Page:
Sen. Josh Hawley (R-Mo.) announced Wednesday March 4, that a bill is underway that would restrict federal employees from using the well-known Chinese social network TikTok because of the high risk it poses to the security of the United States.

The lawmaker, who chairs the Judiciary Committee’s Subcommittee on Crime and Terrorism, explained during a Senate hearing on the issue of major technology connections with China that the application is not exempt from Chinese law requiring companies to share user data with Beijing.

“TikTok is owned by a Chinese company that includes Chinese Communist Party members in the leadership, and it is required by Chinese law to share user data with Beijing. TikTok has admitted that it has sent user data to China,” Hawley said.

“To put it bluntly, this is a major security risk for the American people. … This legislation is a necessary step to protect the security of the United States and the data security of every American,” Hawley added according to his website.

Hawley questioned whether it was really appropriate for Beijing to have the geographic location data of all federal employees, even more so given the ongoing tensions between Washington and Beijing over trade and technology transfers.

According to Reuters, several U.S. agencies dealing with national security and intelligence issues already have banned their employees from using the application, which has become especially popular among teenagers.

Sixty percent of the 36.5 million active users of the application in the United States are between the ages of 16 and 24, the company reported last year.

The controversy surrounding the application’s privacy policies has been going on for a year, when Hawley spoke of the danger posed by the entry of Chinese technology platforms into the U.S. market.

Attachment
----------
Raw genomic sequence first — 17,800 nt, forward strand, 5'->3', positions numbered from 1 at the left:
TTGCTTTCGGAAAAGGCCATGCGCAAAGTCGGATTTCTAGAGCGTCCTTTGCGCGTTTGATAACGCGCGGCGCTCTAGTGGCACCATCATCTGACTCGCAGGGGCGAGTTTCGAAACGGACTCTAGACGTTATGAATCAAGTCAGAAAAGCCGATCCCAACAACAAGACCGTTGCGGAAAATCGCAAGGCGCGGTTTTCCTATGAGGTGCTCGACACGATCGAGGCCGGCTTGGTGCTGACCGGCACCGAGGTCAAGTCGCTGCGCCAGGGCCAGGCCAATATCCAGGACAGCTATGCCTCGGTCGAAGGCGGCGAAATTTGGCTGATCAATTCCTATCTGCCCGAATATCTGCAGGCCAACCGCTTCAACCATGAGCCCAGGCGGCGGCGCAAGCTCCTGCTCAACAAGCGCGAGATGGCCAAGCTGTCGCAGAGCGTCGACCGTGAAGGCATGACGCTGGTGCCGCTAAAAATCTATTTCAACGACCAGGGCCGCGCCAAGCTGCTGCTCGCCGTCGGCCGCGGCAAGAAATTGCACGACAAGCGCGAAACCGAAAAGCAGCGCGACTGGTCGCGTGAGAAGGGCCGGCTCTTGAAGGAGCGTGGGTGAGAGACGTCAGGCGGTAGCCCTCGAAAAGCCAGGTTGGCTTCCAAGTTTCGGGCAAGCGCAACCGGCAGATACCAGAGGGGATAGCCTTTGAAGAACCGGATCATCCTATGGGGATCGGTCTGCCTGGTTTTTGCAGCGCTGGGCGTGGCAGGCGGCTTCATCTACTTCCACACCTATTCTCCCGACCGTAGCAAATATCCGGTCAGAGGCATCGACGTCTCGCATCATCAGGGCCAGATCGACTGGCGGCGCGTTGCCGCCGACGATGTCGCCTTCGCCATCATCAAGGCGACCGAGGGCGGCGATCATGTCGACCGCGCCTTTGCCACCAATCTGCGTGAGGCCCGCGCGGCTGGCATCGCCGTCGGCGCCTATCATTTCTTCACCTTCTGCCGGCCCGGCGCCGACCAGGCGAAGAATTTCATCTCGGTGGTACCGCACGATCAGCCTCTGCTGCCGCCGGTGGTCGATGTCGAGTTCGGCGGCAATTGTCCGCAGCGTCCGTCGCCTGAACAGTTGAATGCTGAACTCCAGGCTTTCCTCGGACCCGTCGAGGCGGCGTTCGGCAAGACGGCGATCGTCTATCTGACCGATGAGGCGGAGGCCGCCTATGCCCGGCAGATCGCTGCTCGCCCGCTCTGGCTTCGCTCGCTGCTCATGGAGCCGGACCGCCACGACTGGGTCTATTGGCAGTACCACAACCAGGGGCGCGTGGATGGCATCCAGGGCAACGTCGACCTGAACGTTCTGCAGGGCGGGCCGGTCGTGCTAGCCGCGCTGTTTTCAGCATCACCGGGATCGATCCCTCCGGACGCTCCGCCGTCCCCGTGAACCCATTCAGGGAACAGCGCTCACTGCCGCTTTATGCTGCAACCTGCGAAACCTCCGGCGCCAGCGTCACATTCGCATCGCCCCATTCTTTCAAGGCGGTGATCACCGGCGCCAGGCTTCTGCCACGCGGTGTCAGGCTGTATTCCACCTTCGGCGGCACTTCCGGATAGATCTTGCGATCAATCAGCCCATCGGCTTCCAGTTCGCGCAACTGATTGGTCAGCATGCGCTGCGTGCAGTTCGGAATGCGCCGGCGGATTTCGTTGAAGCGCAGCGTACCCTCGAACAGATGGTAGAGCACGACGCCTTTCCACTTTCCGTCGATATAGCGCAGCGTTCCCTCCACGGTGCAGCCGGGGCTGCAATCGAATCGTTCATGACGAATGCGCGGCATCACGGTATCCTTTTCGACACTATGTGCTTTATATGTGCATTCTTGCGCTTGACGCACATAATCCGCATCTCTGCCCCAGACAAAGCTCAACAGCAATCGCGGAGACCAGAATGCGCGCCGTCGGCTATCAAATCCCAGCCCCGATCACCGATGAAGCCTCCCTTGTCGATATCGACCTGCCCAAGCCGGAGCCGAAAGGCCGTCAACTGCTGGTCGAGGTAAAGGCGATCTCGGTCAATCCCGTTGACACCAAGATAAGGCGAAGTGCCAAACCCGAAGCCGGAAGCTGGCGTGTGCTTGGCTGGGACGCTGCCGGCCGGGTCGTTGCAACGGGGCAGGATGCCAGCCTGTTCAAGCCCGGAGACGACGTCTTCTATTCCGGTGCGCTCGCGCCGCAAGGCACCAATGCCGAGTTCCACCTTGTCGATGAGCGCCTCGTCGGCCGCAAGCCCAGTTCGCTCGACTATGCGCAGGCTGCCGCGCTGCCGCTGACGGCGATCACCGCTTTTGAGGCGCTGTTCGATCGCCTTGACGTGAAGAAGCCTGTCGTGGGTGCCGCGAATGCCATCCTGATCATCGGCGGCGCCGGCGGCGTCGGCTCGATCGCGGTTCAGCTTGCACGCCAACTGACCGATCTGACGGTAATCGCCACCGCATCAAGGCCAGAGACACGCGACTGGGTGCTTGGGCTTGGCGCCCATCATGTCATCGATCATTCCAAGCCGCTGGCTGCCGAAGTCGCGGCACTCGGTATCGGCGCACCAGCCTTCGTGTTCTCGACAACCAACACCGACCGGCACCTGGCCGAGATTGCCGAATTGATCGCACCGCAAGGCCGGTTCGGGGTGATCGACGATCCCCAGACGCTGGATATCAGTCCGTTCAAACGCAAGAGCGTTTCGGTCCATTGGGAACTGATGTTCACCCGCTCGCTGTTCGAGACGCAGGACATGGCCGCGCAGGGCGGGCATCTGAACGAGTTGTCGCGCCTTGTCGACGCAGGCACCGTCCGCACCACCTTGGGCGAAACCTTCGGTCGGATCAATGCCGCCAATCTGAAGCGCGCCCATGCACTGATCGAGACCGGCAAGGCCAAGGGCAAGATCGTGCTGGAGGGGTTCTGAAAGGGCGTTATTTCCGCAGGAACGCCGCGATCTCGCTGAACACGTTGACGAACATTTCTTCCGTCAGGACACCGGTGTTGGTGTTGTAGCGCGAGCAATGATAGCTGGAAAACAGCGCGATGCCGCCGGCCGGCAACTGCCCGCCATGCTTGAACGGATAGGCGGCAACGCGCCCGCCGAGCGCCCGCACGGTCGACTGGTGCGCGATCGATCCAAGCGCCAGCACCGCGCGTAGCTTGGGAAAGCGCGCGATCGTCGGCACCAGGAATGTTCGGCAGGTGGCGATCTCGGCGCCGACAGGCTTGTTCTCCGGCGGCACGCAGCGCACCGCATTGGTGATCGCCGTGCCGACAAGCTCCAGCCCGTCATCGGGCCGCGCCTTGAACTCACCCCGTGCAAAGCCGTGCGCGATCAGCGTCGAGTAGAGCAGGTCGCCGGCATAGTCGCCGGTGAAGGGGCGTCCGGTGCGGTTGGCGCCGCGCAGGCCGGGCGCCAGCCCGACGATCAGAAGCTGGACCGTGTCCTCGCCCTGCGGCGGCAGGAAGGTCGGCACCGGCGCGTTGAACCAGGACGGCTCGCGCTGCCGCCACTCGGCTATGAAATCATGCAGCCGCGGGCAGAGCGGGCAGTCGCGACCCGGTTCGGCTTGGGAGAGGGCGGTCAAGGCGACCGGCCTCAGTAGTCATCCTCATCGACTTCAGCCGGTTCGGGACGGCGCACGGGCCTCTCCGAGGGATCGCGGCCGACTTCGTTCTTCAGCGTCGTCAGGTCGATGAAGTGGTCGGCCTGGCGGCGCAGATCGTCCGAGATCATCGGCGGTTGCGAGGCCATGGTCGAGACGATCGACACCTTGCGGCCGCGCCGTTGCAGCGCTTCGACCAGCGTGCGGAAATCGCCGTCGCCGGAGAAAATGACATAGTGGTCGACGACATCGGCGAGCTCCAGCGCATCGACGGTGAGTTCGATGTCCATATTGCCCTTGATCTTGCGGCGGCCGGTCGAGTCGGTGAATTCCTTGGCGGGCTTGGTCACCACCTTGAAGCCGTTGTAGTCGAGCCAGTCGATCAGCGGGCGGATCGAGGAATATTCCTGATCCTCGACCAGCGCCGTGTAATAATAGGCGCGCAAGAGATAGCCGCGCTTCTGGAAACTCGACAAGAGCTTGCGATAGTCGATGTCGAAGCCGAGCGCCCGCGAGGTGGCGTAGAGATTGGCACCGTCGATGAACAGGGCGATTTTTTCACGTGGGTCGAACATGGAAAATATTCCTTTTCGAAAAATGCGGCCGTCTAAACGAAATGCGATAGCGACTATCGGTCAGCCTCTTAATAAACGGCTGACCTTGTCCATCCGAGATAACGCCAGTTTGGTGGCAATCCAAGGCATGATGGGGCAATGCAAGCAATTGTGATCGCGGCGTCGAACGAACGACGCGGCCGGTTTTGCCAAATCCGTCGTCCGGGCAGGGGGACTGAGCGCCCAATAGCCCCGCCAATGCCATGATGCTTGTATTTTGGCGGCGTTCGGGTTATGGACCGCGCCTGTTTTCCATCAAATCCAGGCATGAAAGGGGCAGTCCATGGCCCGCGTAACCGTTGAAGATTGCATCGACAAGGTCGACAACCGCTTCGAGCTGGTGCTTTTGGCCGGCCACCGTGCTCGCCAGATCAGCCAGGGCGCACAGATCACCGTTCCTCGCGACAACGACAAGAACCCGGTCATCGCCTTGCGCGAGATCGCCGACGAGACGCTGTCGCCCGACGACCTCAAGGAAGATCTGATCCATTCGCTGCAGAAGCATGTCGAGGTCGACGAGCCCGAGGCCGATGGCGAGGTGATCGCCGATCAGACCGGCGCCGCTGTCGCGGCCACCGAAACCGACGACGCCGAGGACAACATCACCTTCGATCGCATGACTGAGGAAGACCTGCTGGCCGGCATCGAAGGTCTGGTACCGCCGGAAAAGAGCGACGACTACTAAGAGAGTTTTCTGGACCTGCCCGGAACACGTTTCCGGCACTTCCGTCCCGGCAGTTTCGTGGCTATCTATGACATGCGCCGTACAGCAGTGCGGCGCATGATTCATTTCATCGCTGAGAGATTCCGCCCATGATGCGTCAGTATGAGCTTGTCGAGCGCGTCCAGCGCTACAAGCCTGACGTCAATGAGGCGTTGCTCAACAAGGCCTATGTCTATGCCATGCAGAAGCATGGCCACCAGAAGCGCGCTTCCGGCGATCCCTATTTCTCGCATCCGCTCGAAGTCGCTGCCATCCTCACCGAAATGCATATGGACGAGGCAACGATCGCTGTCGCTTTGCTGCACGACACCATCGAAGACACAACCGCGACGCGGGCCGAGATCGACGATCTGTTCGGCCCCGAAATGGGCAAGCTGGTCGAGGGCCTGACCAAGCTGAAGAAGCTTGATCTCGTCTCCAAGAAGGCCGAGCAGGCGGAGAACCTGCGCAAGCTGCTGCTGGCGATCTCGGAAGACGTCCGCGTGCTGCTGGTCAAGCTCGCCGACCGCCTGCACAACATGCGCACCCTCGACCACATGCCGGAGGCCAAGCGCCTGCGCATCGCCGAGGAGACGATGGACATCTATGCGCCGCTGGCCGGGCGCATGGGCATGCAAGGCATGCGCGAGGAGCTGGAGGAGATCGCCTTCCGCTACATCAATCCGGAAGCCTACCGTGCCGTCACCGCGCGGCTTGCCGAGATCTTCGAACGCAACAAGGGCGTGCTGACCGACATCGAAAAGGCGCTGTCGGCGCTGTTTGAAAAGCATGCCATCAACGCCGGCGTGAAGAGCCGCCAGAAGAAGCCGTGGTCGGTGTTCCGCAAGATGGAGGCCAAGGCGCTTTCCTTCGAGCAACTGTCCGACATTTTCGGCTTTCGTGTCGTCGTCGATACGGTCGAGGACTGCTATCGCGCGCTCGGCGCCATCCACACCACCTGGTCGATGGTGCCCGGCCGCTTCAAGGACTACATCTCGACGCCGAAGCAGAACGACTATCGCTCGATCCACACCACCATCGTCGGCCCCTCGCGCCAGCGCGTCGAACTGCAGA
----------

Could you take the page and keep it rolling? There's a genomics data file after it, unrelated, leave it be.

At the time, Hawley stressed that the application was controlled by its Chinese parent company ByteDance, indicating that the company monitored the content that could be shared, reported the National Review.

“They can see who we talk to, what we talk about, where we congregate, what we capture on video. Not all of TikTok’s users are just kids, some work in government or for the military, others are celebrities or work for major American companies in positions of influence,” Hawley said, according to the National Review.

Since the opening of the committee’s hearings last year, the State Department, as well as the Departments of Homeland Security and Defense, have banned the use of TikTok on federal government devices because of the risks it poses to cybersecurity.

Adam Hickey, assistant attorney general of the Justice Department’s National Security Division, said, “In terms of leverage, I’m concerned about a company that does business here, but is ultimately accountable to a parent company in China and susceptible to leverage by the Chinese government. And so I think those who do business with those who do business with those companies may be exposing themselves to an actor who may be co-opted.”

The company had previously defended itself against the allegations by arguing that data stored from users in the United States was not linked to the jurisdiction of the content in China.

Other companies such as Apple have also been in discussions after FBI Director Christopher Wray shared with Hawley his concerns about the company’s data storage in China.

“Chinese law essentially compels Chinese companies and typically compels U.S. companies that are operating in China to have relationships with different kinds of Chinese companies to provide whatever information the government wants whenever it wants,” said Wray.

At the moment there is no clarity about an estimated time for introducing the legislation.